There's this thing called "missed miscarriage"... it's when your baby dies, and there's no way to know it, you just read horror stories on the internet of "we went in for an ultrasound to see if it was a boy or a girl! but learned that it the fetus died two months ago and needs surgery to be removed." I didn't know that was the name for it when I first got pregnant, I just had this lurking question "What if the baby is dead, how would I know?" and everyone said "It's not. Chill the fsck out." or "You can't do anything about it anyway. Chill the fsck out." The majority of miscarriages come with obvious bleeding and other symptoms you can't miss, but there are these other ones that go on with absolutely no clue. Sometimes "loss of other pregnancy symptoms" is a symptom, like women report that their morning sickness just vanishes. But I never get morning sickness to begin with. And it can vanish and mean nothing. So let's just scare the crap out of ourselves.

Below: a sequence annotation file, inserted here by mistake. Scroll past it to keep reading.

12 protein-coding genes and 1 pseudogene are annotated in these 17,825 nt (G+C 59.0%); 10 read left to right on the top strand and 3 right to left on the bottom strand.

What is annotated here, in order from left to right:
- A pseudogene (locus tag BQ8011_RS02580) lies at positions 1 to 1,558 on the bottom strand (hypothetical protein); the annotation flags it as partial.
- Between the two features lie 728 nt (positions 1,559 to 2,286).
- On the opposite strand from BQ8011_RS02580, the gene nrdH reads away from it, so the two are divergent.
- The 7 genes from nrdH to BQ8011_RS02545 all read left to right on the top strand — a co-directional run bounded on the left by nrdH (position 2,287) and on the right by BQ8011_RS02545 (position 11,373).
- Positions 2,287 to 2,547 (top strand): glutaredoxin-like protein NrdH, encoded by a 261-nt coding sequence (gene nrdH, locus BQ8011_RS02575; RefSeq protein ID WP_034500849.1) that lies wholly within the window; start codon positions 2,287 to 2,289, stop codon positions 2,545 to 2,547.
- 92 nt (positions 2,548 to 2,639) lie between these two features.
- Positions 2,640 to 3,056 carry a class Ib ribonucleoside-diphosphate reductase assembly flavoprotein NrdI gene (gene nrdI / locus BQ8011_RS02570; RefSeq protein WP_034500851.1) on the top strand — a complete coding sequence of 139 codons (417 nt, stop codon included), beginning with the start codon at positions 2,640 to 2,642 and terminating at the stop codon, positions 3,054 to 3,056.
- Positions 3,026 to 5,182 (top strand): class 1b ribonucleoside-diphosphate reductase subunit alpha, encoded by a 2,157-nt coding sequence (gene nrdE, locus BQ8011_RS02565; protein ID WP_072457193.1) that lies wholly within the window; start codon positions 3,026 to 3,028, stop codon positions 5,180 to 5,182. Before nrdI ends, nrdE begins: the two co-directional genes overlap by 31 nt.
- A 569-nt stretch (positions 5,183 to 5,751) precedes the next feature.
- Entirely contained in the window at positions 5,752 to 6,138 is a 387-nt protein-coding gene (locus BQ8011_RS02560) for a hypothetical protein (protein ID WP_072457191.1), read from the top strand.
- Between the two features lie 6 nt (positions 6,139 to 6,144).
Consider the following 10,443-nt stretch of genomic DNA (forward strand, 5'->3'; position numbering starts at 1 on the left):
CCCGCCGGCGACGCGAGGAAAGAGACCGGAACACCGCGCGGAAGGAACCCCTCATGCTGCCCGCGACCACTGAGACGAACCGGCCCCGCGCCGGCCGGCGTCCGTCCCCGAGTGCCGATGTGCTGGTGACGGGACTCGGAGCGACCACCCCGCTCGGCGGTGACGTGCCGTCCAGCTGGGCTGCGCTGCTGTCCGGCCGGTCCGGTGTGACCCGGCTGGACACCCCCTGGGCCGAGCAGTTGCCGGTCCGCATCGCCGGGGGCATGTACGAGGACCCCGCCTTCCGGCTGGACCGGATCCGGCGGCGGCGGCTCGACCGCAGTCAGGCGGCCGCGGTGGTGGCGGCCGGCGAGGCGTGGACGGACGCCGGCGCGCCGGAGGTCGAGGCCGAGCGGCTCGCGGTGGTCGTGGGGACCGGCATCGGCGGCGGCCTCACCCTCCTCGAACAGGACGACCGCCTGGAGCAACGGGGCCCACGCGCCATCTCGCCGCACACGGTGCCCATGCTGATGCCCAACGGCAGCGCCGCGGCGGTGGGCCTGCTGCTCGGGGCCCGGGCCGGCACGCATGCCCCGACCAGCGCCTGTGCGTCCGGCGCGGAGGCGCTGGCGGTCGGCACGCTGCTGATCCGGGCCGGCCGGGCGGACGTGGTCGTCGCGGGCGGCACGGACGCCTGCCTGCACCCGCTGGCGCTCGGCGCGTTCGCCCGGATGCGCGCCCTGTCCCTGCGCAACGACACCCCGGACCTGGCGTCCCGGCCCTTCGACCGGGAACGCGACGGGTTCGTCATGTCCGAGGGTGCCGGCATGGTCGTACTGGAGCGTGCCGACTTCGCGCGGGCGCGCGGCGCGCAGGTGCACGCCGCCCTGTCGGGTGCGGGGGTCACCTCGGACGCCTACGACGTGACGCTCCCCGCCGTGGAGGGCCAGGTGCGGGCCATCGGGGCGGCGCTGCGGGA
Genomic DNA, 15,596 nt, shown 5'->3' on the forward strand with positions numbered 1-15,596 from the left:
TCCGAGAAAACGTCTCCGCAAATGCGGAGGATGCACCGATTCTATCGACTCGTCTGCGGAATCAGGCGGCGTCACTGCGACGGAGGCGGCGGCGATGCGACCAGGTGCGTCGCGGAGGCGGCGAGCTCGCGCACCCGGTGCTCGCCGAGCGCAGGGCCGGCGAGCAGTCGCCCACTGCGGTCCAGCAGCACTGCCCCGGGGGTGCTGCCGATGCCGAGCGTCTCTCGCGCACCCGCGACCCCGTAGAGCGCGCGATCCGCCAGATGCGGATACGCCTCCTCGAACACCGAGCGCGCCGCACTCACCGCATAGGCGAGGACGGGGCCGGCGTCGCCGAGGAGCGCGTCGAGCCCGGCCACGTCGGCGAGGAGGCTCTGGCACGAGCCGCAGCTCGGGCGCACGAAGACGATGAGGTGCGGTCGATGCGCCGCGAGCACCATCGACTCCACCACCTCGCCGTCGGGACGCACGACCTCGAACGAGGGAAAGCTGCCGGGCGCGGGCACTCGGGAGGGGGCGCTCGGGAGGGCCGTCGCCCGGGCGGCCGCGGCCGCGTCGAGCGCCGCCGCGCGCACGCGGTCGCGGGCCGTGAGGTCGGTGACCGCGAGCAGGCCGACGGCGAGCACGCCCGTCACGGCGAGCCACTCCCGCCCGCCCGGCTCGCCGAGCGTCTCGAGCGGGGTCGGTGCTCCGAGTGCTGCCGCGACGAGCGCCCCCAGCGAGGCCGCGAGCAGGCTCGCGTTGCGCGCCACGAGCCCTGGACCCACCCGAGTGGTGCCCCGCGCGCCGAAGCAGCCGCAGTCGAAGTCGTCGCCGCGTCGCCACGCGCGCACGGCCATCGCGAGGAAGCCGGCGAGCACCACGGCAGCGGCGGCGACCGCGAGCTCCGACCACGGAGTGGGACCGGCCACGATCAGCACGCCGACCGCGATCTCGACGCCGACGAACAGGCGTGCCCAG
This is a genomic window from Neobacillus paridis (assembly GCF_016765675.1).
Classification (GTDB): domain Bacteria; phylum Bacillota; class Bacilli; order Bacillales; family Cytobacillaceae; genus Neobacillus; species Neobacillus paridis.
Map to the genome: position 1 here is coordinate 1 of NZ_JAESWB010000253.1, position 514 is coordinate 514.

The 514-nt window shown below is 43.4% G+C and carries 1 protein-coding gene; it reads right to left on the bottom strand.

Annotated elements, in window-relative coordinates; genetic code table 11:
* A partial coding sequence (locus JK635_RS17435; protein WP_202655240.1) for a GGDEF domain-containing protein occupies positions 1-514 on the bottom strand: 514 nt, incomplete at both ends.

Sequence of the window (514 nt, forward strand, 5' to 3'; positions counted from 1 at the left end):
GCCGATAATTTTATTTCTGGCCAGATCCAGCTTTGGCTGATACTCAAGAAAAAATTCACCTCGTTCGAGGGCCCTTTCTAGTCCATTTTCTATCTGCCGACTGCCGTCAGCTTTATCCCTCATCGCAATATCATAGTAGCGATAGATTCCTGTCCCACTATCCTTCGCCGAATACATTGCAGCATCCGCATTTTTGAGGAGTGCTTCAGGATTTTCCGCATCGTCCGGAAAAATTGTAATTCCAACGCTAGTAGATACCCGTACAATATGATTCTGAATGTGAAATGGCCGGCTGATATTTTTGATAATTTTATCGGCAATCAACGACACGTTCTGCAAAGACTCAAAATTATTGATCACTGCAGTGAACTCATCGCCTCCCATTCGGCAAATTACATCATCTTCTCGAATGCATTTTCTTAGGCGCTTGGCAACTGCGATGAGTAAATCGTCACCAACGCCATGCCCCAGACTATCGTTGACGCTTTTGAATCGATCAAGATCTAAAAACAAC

The problem is this is the INTERNET. When you google it (and you shouldn't google it, but whatever) you find threads on pregnancy boards where people ask "can you have a miscarriage and not know it?" and hundreds of women come out of the woodwork and say "yup, it happened to me! I found out [2 weeks] [3 weeks] [x weeks] after the baby stopped growing... worst day of my life..." and you start thinking that every other pregnancy ends in this horrible tragedy, and that what you don't know can kill you (and has already killed your baby).

Now I've been to two separate OBs and neither of them care to give me an early ultrasound or any way to verify a beating heart until I'm three months in. I guess I'm not sure how to take this... either:

1) They want to drive me crazy with anxiety